While Israeli fighter jets routinely pound sites of pro-Iranian militias in Syria, Tehran has found a creative way to respond: Tweeting posters of its imagined victory over Israel.
The posters, just one example of Iran’s expansionism propaganda, prove that Iran’s bark is louder than its bite.
In the last week Iran’s Supreme Leader Ali Khamenei tweeted “art” about Jerusalem. The first poster showed the city under the control of Iran and its militias. The second showed Iranian officials and protegees praying at the Dome of the Rock, the third holiest site in Islam.
The title of the first poster read “the final solution” and caused an international stir for channeling Nazi propaganda that led to the Holocaust and the demise of six million Jews. Khamenei responded by saying he was not against the Jews, but against the existence of Israel.
There is so much going on in this new Quds Day Poster from #Iran's supreme leader's office, I don't even know where to begin. One observation is #Soleimani's photo is larger than every other photo--including #Khomeini. pic.twitter.com/Tg8aE2q7Lt— Jason Brodsky (@JasonMBrodsky) May 19, 2020
In Iraq’s Diyalah province, Iran’s Khomeini’s Foundation erected posters showing images of Yemeni Abdul-Malik Al-Houthi alongside slogans reading “death to Israel and America,” and “curse be on the Jews.” Khamenei might not say it in English or on Twitter, but among allies of the Iran-led “resistance axis,” animosity toward Judaism - not only Zionism - is widespread.
Khamenei attempted to rebut accusations against his hatred of Jews with a Twitter thread. He claimed the meaning behind his use of “final solution” was that the UN should hold a referendum over the fate of Palestine.
But the poster reflects a reality in Iran and its satellite countries: militia thugs standing on every corner, touting their arms.
In Khamenei’s mind, it seems fair if public opinion is goaded by violent non-state actors. Such thinking was reflected in a speech by Lebanese Hezbollah’s chief Hassan Nasrallah, who said that “the image of those normalizing (with Israel) and surrendering does not reflect the true image of our nation.”
What Nasrallah clearly does not understand is that no nation has one solitary image or one single opinion. Arab and Palestinian preferences toward Israel vary between those who think turning a new page is the best course of action, and those who advise holding out for a better deal.
Nasrallah’s thinking that all Arabs support Iran’s maximalist position of categorically refusing to recognize Israel is at odds with the position of the Arab League and its Beirut Peace Initiative, which recognizes Israel and offers it full normalization in return for its withdrawal from the West Bank and East Jerusalem.
To Tehran, however, it does not matter what the Arabs or Palestinians think. Iranian art depicts crowds celebrating Iranian occupation of Jerusalem with posters of presumed heroes. Remarkably, except for a single picture of Hamas’ founder Ahmed Yassin, these illustrated crowds in Jerusalem do not celebrate any other Palestinian like late Palestinian President Yasser Arafat, who received the Nobel Peace Prize with Israeli Prime Minister Yitzhak Rabin for their efforts to create peace with the Oslo Accords.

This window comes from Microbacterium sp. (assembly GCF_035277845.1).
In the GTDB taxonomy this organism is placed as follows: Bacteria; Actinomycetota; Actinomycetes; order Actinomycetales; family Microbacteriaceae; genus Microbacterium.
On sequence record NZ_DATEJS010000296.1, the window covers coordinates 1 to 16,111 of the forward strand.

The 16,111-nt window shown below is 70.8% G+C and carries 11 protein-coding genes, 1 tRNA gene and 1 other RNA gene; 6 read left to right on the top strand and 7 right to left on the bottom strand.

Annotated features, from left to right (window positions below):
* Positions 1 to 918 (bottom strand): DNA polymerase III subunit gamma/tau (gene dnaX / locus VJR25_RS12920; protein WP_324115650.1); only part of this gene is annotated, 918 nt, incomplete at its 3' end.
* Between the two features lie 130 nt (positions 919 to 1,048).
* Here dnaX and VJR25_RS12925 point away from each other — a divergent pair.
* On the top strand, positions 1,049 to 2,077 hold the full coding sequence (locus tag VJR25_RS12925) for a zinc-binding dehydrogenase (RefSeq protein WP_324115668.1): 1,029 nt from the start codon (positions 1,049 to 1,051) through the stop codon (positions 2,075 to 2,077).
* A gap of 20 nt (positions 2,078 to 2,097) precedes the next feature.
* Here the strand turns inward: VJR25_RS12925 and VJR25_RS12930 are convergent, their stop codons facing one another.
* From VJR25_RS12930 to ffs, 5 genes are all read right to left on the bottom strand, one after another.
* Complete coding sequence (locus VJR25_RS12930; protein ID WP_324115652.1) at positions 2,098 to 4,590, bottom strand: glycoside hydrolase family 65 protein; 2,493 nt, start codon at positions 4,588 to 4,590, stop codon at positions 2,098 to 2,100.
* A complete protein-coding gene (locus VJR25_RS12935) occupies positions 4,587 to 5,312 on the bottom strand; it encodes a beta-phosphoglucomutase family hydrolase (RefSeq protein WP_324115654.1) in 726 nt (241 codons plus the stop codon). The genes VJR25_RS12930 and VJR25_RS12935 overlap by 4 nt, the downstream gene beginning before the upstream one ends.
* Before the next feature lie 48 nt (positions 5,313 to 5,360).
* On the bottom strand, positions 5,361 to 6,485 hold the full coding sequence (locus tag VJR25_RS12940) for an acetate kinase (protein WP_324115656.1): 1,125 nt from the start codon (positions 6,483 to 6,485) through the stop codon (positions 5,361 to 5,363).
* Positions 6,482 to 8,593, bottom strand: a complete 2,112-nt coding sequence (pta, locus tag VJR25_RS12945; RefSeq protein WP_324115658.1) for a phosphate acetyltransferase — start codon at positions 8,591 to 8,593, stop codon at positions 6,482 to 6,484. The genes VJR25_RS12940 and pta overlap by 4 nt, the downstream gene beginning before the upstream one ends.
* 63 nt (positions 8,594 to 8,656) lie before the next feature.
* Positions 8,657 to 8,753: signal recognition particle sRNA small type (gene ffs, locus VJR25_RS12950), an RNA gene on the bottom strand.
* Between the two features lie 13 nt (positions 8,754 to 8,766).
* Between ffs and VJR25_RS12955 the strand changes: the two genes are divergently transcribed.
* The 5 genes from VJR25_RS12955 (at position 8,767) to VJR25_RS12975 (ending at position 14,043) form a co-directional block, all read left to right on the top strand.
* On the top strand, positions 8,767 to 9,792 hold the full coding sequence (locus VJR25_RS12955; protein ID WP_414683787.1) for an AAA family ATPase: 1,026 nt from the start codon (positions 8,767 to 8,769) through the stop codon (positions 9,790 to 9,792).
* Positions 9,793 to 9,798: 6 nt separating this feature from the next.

Instead, these crowds celebrate Iranian leaders Khomeini, Khamenei and Qassem Soleimani, Iraqi Abu Mahdi Al-Mohandes, Lebanese Nasrallah and Ragheb Harb, Iran’s other “allies,” like Syrian President Bashar al-Assad and Lebanese Parliament Speaker Nabih Berri, are not recognized in the imagined Iranian crowd in Jerusalem.
In a second poster released by Khamenei, al-Assad is depicted as standing somewhere in the fourth or fifth row, just before the rows where the faces of those praying become indistinguishable. Most visible are Iran’s Nasrallah and Hamas’ Ismail Haniyyah.
Khamenei's office has released a poster imagining a future Eid prayer in Jerusalem with Nasrallah and Hamas leader Ismail Haniyeh in the middle row. In the next row? Ibrahim Zakzaky, Quds Force leader Esmail Qaani, and Abdul Malik al-Houthi. In the next row? Bashar al-Assad. pic.twitter.com/Z6jTjyEDOr— Séamus Malekafzali (@Seamus_Malek) May 24, 2020
Khamenei’s posters imagine a future Palestinian state where all the men in Jerusalem have grown their beards and all the women are veiled.
Khamenei does not understand how popular will can be gauged through ballot boxes. He does not understand how detrimental militias are to any state. He does not realize that calling for the destruction of a fellow member state of the UN is hate speech. He does not see that his diktats of what should happen in Palestine is Iranian imperialism, just like the imperialism that Iran spends its days complaining of.
Khamenei does not understand Arab culture, clothing style, or history, yet has the audacity to try to dictate his ideas on Arab societies. Unlike how Khamenei might perceive himself, he is no savior or liberator of the Arabs, but more like their nightmare.
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